I like the fact that she cared. The way her face lit up at the slightest hint. I was impatient. She was fierce. Our love was a hot molten mess. And we licked it right off. Ate each other out. Bit off each other and burnt through the nights. And healed through gentle peppery morning kisses. Peppermint.
Enough has been written about what she made me feel, enough to make me fall in love again. And perhaps remember what made us fall out. It still wrings me inside, twists and throws me against the walls of my own words. Emotional masturbation, as Nin Andrews puts it.
Bright eyes, and brown. Alight with possibilities. Smouldering. Firestorms in the night. Wildfire that brings the forest down. Gentle pampering love. Softness of a pillow. Tenderness of a mother. Sheer strength. Bright eyes, and powerful. Bright eyes I died for, over and over again.
Lips sweeter than honey. Tongue up for adventures, sharp as a dagger.
I liked her smell. Always the summer spice. Always the familiar wetness. There was an allowance of warmth. Imagine a ginger tea laced with lemon. Imagine a stark mojito in sunny April. A sticky caramel toffee to suck on in November as you walk about the town. Or perhaps, just a sucker punch right in your face to knock you out.
She was not a morning person. It is hilarious and adorable how my general enthusiasm at the crack of dawn was tolerated and, at times, reciprocated.
We pieced each other together in a meticulous collage. Making each other, and undoing and perhaps setting a part of us alight, ashes buried by the sea. We came in incomplete and diseased, we left incomplete and healed.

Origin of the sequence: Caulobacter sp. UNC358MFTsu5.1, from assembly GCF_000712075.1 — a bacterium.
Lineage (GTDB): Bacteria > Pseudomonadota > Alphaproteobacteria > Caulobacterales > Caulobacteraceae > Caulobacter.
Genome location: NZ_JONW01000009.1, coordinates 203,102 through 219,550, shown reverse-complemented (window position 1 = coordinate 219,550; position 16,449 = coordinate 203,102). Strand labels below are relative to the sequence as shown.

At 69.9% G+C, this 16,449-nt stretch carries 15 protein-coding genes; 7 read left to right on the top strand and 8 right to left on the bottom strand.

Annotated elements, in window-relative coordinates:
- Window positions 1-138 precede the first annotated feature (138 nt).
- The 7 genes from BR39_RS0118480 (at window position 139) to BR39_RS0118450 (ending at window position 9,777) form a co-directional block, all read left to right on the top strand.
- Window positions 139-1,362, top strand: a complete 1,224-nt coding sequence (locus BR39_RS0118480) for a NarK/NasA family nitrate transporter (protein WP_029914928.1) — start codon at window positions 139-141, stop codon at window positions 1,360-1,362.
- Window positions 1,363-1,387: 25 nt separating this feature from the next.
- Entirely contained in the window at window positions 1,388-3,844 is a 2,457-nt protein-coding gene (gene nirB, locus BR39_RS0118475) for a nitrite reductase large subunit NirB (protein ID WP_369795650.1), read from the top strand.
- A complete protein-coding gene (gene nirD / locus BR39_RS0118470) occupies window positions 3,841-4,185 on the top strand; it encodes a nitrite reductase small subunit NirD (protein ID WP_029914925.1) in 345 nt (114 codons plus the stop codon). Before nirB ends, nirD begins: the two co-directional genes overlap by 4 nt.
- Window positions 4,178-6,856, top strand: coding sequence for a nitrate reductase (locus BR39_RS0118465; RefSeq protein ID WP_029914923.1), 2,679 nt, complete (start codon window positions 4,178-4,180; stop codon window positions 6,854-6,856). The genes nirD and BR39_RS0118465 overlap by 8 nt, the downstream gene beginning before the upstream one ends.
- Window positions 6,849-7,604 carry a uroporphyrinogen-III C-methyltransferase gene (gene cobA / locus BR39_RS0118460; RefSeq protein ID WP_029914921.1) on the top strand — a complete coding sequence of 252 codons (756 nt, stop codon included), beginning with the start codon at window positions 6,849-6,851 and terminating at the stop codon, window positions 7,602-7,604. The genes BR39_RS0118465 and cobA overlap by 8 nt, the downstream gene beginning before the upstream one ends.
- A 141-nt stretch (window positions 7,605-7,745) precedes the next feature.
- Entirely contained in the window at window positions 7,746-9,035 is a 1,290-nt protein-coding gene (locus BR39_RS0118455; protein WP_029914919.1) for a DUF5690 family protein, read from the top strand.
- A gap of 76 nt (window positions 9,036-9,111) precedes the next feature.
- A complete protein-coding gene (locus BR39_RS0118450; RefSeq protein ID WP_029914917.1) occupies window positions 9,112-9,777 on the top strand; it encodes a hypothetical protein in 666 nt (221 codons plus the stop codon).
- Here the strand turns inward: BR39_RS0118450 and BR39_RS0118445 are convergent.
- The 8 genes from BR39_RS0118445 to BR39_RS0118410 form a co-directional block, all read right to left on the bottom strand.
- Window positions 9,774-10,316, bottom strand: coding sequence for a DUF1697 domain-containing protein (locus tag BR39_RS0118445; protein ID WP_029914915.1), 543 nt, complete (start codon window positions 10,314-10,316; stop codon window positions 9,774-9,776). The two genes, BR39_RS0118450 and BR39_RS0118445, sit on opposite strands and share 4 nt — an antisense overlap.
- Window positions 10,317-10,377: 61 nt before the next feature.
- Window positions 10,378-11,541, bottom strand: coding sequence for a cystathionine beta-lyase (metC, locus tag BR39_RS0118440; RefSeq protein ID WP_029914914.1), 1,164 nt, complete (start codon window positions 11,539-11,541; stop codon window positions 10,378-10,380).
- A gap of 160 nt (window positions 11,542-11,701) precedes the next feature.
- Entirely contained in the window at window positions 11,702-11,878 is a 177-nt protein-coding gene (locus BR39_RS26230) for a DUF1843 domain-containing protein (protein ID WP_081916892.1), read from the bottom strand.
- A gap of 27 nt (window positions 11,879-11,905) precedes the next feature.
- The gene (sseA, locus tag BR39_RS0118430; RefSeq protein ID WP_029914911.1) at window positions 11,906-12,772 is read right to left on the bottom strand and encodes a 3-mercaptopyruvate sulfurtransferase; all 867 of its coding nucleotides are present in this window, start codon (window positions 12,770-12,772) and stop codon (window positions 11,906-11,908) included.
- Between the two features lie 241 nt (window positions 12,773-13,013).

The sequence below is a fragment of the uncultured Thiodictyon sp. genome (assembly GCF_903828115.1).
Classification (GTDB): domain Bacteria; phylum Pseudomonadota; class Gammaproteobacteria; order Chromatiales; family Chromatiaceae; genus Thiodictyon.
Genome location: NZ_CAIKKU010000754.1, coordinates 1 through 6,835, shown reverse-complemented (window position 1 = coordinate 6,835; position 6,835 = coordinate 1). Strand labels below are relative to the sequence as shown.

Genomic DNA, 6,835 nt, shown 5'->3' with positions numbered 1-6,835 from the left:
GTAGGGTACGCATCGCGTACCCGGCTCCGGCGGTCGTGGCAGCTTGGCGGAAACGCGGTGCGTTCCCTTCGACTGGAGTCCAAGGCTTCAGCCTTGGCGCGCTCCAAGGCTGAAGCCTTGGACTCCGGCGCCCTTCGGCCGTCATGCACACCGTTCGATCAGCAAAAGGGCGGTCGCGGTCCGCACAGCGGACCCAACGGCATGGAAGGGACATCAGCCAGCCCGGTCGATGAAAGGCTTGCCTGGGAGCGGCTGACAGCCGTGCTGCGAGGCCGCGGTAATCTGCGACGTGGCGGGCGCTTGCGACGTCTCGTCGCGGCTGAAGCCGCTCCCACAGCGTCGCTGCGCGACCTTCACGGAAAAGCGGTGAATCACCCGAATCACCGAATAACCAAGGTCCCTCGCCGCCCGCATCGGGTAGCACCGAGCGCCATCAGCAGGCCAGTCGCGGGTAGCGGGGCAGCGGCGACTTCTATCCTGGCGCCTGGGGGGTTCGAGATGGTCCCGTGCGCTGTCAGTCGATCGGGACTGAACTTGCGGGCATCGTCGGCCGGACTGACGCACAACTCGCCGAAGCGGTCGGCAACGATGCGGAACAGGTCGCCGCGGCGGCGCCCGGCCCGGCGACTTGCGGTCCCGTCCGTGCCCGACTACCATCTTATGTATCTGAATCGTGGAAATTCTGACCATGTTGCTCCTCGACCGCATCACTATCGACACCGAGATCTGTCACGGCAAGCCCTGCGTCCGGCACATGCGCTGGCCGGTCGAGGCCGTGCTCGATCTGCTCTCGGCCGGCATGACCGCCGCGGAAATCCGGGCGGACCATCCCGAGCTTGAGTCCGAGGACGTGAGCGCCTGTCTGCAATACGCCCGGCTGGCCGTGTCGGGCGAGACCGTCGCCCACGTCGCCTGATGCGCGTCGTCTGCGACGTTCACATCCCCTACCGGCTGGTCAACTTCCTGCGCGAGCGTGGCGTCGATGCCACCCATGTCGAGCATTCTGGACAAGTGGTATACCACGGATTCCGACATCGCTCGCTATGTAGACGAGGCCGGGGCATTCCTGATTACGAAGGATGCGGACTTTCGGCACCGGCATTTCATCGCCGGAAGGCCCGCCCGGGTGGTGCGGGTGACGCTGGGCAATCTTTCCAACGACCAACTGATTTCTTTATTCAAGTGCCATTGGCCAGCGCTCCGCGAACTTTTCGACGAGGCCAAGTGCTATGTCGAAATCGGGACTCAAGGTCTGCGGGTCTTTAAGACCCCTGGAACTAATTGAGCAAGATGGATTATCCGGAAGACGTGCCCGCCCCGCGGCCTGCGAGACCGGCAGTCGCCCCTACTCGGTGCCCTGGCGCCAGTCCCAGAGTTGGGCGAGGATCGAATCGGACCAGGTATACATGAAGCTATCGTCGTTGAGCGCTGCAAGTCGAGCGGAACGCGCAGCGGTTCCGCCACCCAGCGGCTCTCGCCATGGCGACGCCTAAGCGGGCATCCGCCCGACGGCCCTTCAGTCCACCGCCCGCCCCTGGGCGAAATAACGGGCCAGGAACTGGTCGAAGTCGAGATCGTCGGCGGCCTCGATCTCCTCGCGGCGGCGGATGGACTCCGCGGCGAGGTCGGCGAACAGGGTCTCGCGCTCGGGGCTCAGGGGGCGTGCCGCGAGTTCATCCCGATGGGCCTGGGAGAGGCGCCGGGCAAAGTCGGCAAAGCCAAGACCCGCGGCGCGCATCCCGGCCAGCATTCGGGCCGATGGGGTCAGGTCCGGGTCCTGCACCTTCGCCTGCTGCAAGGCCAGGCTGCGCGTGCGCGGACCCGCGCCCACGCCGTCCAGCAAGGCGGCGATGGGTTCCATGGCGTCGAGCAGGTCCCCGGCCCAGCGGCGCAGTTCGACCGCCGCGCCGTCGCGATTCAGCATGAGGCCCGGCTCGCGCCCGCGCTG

I said I loved her. I meant it. I didn’t quite know what it meant.
Hers was a firm commanding hold. A tight squeeze. I could not escape it, not that I ever wanted to. She brought me down from the skies and laid me flat on the ground to tease, had me for dinner and dessert and lapped up the bits later. I returned the favour. We crashed like waves against each other, murderously sensual and intoxicating. Soaked, wet and shivering.
She lashed out. Once and many times. I let go. Without realising I was lashing out too. Do we grow through realisations?
Our first time. It was cold. She sucked on my lips all night long.
She is not an easy woman. I am not an easy man. Where have I heard that before?
I have been asked about my motivation to write what I write, how personal and evocative my text can get. Precisely the reason. It is wonderful how two people can make each other feel. Love is to be celebrated. Our bodies and minds is all we have to express. And our words, whispered and written.
“He had a girlfriend, but she wasn’t really his girlfriend, he wasn’t even too clear about it himself. He always asked me how I was doing and if I was happy. In some of our last conversations, he wanted to talk about aliens and global conspiracies. He sent me long, argumentative emails, with lots of links to videos and shows that prove what’s really going on and how the end of the world is imminent. It seems it all starts with the single global language and religion, the unification of political systems, obviously followed by the alien invasion and Earth’s destruction. It became increasingly difficult for me to communicate with him, to explain that, even if he were right, I couldn’t care less either way. To tell him my questions and reflections are far more terrestrial. Like, say, what we would’ve been like together, or what his skin tasted like after sex.” [Berlin ArtParasites]